Monday, July 14, 2008

US Aiding Al-Qaeda Inside Iran

Murky, Byzantine, call it what you will. The simple fact is that as the Bush administration winds down towards the end of its second term, pressure for a "regime change" inside Iran is intensifying.

The result, according to one former middle east CIA operative, is that the United States is actively funding resistance groups inside Iran who oppose the current regime. In a tragic repeat of the failed US policy in Afghanistan in the 1980s, the Bush administration is trying to undermine the Iranian government by supporting groups with ideological and structural links to Al-Qaeda.

The policy has emerged following last year's decision by the US Congress to provide up to $400 million for "covert operations" inside Iran aimed at gathering intelligence on Iran's nuclear-weapons programme and also destabilizing the country's religious leadership through the active support of a number of radical and minority opposition movements.

The operations are jointly carried out by the CIA and the Joint Special Operations Command (JSOC) and involve partnerships with organisations that under normal circumstances would be enemies in America's war on terror. These include:

  • Baluchi nationalists - described by former CIA operative Robert Baer as "Sunni fundamentalists who hate the regime in Tehran" and who also "cut off the heads of nonbelievers - in this case Shiite Iranians." Baluchi Sunni fundamentalists include Ramzi Yousef, jailed for his role in the bombing of the World Trade Center in 1993 and Khalid Sheikh Mohammed, one of the masterminds behind 9/11. Baer goes on to say, "The irony is that we’re once again working with Sunni fundamentalists, just as we did in Afghanistan in the nineteen-eighties.”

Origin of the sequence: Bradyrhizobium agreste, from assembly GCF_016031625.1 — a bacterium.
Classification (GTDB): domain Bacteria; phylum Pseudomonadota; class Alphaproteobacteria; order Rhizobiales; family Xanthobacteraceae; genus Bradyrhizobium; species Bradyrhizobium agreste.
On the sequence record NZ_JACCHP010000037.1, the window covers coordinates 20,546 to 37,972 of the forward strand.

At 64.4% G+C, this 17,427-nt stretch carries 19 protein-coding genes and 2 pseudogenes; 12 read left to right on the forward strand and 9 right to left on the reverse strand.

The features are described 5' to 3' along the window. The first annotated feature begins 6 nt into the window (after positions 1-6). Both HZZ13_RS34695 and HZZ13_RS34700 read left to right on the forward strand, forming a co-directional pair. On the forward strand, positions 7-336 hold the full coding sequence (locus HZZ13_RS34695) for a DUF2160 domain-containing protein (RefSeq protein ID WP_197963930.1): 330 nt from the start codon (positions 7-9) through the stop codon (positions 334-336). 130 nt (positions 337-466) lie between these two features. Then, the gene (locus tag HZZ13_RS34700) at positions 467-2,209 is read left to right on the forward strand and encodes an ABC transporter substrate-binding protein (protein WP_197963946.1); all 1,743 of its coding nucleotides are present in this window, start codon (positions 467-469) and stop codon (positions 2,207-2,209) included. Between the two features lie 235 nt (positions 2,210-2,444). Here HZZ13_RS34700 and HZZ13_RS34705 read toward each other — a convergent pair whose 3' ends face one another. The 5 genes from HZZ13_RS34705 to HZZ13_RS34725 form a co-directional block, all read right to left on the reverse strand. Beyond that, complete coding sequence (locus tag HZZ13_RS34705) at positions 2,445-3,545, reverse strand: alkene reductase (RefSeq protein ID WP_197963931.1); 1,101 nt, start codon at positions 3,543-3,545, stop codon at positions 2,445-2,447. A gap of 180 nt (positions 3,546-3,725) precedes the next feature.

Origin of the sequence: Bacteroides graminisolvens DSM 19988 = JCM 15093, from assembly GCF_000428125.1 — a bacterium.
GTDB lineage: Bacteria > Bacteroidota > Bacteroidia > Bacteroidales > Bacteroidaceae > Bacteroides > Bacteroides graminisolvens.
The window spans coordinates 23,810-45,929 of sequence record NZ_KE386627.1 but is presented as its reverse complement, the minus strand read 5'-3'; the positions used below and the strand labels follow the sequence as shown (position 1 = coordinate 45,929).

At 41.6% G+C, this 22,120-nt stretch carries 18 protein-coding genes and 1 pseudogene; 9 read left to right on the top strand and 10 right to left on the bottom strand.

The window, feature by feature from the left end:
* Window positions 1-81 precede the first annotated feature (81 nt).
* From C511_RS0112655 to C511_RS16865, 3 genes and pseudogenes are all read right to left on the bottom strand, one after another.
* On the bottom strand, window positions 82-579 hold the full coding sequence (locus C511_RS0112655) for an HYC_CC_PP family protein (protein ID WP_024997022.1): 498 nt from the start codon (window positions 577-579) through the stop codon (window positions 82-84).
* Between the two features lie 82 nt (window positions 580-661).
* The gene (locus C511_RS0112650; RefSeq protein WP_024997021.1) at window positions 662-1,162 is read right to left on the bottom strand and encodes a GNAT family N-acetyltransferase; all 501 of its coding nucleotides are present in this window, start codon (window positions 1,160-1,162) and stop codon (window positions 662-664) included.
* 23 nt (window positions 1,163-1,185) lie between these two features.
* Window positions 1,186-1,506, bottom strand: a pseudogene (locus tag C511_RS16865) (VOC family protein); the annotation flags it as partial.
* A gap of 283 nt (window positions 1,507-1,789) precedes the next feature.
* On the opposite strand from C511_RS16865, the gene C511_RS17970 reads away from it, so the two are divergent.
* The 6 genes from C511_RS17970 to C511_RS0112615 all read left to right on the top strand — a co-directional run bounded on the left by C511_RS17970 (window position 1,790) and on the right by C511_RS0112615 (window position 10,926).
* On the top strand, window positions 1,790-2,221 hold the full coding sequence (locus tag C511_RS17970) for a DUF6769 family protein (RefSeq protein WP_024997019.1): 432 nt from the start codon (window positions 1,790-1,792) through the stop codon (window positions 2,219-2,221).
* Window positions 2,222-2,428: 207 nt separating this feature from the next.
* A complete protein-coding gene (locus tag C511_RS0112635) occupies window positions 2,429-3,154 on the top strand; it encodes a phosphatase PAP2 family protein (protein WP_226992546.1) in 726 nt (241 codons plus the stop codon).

• The Iranian People's Resistance Movement, also known as the Jundallah, is, according to Vali Nasr of Tufts University, “ a vicious Salafi organization whose followers attended the same madrases as the Taliban and Pakistani extremists. They are suspected of having links to Al Qaeda and they are also thought to be tied to the drug culture.” (As an aside, recent drugs raids inside Iran may be part of the ongoing battle between the government and Jundallah.)
  • The M.E.K. (Mujahideen-e-Khalq) has been on the State Department’s terrorist list for more than ten years and yet at present is allegedly in receipt of arms and intelligence from the United States in its proxy war against the Tehran government
  • The Kurdish PJAK (Party for a Free Life in Kurdistan) has been operating against Iran from bases in northern Iraq for several years and is also in receipt of funding from the US. In recent weeks, there has been a marked increase in the number of PJAK armed engagements with Iranian police and military units.

Source: New Yorker

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